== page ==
Saturday, 14 December 2013


I’ve never tried to stab myself through the eyes with a very sharp knife, but last night I came very close. Fortunately, I was entrenched in one of our sofas with more chance of a medical practitioner certifying the deceased state of my person than actually going into the kitchen to find a rusty blade. Besides, I imagine it requires a great deal of courage. As does sitting through Lust In The Dust, a bonkers comedy western with as much class as the girls on Channel Four’s What Happens In Kavos.

You know a film is not up to scratch when during it you get distracted and start using IMDB for some juicy titbits on its peculiar cast. Here’s what I found. Divine, the transvestite who stars as Rosie Velez, became the international icon of bad taste cinema. Pink Flamingos was arguably her greatest work. The story involved an egg-eating grandma, chicken-loving son and voyeuristic daughter. She also starred in Hairspray. Then she died from a heart attack in 1988. People magazine described Divine, born Harris Glenn Milstead, as the “Drag Queen of the Century”. She also did Disco.

As for the film, any movie with the tagline, ‘He rode the West, the girls rode the rest!’ demands attention, right? Well, sort of. Sit back and enjoy the antics of Tab Hunter, Lainie Kazan, Geoffrey Lewis, Henry Silva and the burly beauty Divine as they search for gold in this disposable comedy that offers little titillation but a lot of front. And remember, those who lust in the dust shall die in the dust. Brilliant. 

In fairness, Lust In The Dust is watchable thanks to director Paul Bartel’s insistence on doing it his way; survive the opening sequence and you’re in for a tolerable ride. You may be surprised to know, especially after watching this, that Bartel directed Private Parts, Death Race 2000 and Cannonball! Work dried up soon after and he took to small acting parts. Saying nothing.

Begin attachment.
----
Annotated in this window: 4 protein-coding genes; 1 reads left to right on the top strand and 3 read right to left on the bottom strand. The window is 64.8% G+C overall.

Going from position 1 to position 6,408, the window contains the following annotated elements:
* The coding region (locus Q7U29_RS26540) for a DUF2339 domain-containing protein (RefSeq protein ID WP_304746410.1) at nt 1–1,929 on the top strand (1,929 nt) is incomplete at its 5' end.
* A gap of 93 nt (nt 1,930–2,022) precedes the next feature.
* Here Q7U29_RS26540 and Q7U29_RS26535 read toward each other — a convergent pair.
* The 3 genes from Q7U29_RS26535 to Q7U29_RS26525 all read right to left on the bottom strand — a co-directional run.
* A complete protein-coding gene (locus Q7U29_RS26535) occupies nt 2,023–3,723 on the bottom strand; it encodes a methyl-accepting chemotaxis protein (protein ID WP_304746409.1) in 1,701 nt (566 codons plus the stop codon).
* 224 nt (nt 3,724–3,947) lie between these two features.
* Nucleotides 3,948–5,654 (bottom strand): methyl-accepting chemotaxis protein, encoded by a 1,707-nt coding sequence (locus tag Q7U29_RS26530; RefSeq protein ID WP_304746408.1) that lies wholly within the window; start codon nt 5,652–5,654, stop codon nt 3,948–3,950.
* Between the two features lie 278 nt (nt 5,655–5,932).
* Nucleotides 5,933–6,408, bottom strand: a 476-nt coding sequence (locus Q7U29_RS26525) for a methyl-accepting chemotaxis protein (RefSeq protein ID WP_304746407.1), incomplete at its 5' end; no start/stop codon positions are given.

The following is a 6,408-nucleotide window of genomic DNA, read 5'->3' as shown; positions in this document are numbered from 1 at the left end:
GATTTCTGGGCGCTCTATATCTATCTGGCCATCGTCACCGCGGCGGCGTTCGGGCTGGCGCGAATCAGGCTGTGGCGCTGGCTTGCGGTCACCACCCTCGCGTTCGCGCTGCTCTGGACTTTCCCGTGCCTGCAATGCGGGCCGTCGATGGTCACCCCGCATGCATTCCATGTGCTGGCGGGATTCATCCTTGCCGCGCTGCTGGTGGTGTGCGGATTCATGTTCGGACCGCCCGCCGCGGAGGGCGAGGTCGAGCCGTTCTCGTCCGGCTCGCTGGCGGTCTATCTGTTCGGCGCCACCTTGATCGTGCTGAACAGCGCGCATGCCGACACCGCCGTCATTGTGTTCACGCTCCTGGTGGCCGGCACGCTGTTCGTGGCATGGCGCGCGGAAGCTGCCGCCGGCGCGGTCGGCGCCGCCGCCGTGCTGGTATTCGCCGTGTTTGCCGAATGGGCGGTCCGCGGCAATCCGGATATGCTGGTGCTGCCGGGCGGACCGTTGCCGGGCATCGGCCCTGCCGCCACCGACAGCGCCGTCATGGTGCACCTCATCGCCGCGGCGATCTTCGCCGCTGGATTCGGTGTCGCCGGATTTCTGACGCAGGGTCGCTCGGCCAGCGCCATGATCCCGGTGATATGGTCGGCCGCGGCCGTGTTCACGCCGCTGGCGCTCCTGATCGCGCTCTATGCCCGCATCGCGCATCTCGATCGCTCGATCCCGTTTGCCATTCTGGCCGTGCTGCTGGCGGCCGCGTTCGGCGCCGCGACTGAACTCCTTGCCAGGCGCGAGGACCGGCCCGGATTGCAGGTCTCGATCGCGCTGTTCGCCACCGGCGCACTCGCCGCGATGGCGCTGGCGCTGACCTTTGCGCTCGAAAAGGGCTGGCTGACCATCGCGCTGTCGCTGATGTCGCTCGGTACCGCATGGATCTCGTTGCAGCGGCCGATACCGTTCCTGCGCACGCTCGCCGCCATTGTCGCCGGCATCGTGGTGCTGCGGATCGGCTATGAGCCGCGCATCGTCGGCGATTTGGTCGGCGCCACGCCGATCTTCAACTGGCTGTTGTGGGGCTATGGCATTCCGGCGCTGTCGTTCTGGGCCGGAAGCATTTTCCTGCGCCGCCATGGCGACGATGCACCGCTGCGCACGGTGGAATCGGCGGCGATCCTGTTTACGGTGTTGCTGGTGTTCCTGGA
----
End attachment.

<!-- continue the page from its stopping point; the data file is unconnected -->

On the plus side, you'll be treated to a sleazy view of western life featuring an assortment of lowlifes, eccentrics and sex pests. You could do worse on a slow day in Hell. And yet, Divine has good comic timing, and the film has some decent lines like, “Did I say gold? I meant mould. Do you think he came for the mould?". There are a couple of acceptable scenes too. That was actually one of them. The other is when Velez complains she’s hungry, so Hunter’s Abel shoots a bird from the sky and watches it land at her feet without saying a word. Solid gold.

Watching a midget break his neck while he performs cunninglingis on the leading lady is always going to be a pleasurable experience, but although Lust In The Dust manages to hold your attention for at least half an hour, there’s little here to recommend it, and Bartel should have stuck to the low budget Sci-Fi he was beginning to impress with. File under disappointing, then do something more interesting. Like waiting for the phone to ring. Bartel did that for years. DW 

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